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Irish tech job losses could number more than 2,300, Central Bank says

  • The figure represents 1.4pc of all jobs in the tech sector, Central Bank finds
  • Corporation and income taxes exposed to fortunes for a few foreign firms, report says


The Central Bank of Ireland Photo: Jason Alden/Bloomberg

The Central Bank of Ireland Photo: Jason Alden/Bloomberg

The Central Bank of Ireland Photo: Jason Alden/Bloomberg

JOB losses in the tech sector could be as high as 2,307, the Central Bank estimates, as it warns the tax take is exposed to the fortunes of a handful of foreign firms.

The report was published before US tech giant Microsoft announced a further 60 layoffs in Ireland.

The number of confirmed layoffs in Ireland is 1,474, or 0.9pc of the current tech workforce, a Central Bank report has found. The higher number of layoffs would amount to 1.4pc of the tech sector or 6.2pc of the numbers hired during the pandemic.

In a signed article ahead of its quarterly economic forecast this week, the Central Bank pointed to the outsized impact of the information and communications technology (ICT) sector on the Irish economy.

ICT firms make up 6.4pc of overall employment and generate 12pc of all income taxes and 21.3pc of corporation tax.

Foreign firms make up 74pc of the ICT sector’s wage bill, 97pc of profits and around 60pc of jobs – double and even triple foreign firms’ contribution to the overall economy.

ICT jobs generate the largest amount of income tax per employee – around 2.5 times the average worker – helping to buoy income tax revenue during the pandemic as other sectors shut down.

But corporation tax is particularly “sensitive” to profitability in the sector, the Central Bank said, with the share of the corporation tax take paid by ICT firms doubling over the last decade.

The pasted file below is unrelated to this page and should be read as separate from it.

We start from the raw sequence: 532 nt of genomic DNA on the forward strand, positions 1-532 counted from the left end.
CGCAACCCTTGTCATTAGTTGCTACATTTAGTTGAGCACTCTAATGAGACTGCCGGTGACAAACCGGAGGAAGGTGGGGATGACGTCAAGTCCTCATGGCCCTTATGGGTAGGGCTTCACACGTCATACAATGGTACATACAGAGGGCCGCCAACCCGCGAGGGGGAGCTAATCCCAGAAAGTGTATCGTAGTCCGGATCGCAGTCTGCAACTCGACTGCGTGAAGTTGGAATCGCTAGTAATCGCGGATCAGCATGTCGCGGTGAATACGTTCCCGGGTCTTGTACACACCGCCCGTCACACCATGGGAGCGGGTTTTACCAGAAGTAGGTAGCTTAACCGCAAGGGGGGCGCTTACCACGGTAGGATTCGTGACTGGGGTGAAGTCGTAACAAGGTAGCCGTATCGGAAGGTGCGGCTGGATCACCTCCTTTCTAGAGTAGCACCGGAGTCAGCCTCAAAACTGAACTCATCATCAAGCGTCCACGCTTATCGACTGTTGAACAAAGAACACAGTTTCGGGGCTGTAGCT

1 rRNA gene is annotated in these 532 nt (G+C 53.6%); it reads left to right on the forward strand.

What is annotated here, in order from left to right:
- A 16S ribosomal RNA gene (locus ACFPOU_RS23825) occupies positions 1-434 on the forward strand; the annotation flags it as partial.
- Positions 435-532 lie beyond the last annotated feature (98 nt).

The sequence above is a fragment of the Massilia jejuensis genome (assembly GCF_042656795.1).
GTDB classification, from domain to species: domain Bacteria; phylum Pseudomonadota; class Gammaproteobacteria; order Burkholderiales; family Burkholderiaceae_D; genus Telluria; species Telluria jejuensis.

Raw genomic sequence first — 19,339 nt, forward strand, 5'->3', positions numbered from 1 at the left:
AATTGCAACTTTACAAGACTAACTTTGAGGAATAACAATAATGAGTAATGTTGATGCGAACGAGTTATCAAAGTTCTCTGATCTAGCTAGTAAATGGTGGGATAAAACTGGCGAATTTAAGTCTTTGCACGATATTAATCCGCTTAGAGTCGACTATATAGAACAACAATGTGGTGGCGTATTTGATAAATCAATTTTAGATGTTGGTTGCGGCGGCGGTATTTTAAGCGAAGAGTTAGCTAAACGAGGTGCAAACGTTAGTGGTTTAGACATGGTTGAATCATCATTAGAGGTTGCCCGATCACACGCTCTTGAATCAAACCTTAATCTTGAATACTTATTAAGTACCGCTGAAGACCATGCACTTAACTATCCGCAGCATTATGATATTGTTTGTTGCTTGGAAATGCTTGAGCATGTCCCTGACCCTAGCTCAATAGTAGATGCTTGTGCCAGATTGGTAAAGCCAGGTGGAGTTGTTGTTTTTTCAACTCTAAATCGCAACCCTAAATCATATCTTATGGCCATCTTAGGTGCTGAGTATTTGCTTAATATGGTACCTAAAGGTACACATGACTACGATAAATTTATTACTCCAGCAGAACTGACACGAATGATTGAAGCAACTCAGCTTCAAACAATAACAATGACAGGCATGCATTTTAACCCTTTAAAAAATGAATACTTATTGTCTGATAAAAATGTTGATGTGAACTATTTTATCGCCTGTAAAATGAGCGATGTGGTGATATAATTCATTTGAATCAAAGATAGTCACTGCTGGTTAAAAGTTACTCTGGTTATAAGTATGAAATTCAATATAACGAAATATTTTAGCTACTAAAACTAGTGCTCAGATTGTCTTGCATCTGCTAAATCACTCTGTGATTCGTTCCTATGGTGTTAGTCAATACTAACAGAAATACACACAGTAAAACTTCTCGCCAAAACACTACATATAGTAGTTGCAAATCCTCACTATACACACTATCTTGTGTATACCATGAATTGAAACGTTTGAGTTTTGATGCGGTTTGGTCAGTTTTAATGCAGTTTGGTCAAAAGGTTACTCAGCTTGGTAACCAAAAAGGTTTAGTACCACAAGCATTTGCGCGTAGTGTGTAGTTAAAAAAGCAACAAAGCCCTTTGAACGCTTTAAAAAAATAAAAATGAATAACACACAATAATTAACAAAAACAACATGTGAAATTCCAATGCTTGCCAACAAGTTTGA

“Corporation tax revenue is sensitive to developments affecting specific firms, or a small number of firms, in the sector,” the Central Bank report said.

“If profitability were to decline in large ICT firms, it is possible that tax revenue would be negatively affected through a reduction in corporation tax, while PAYE and USC would be lower if weaker ICT performance passes through to staffing levels and salaries.”

The report found that the overall fiscal impact of a downturn will be “larger” due to ICT’s links with other sectors of the economy.

Sales to the ICT sector make up around 40pc of turnover in the administrative and support services sector and 15pc of turnover in wholesale and retail trade.

Those two sectors – along with the manufacturing sector, which is also exposed to ICT – make up almost half of all jobs in the economy and a third of the value added, and all three are likely to see “negative spillovers” from a tech downturn, the report said.

The report also shows the fast pace of growth in the sector, which increased after 2015 but has stepped up a gear since the pandemic.

Employment in the sector rose by a third since the pandemic, hitting 164,600 in the fourth quarter of last year. This was the fastest pace of employment growth across all sectors.

Between 2020 and 2022, ICT accounted for 28pc of all employment permits issued, with Apple, Google/Alphabet and Facebook/Meta making up 6pc of the total.

Tech workers tend to be younger, male and better-educated than the rest of the economy, and are likely to find alternative employment if layoffs increase, the Central Bank said.

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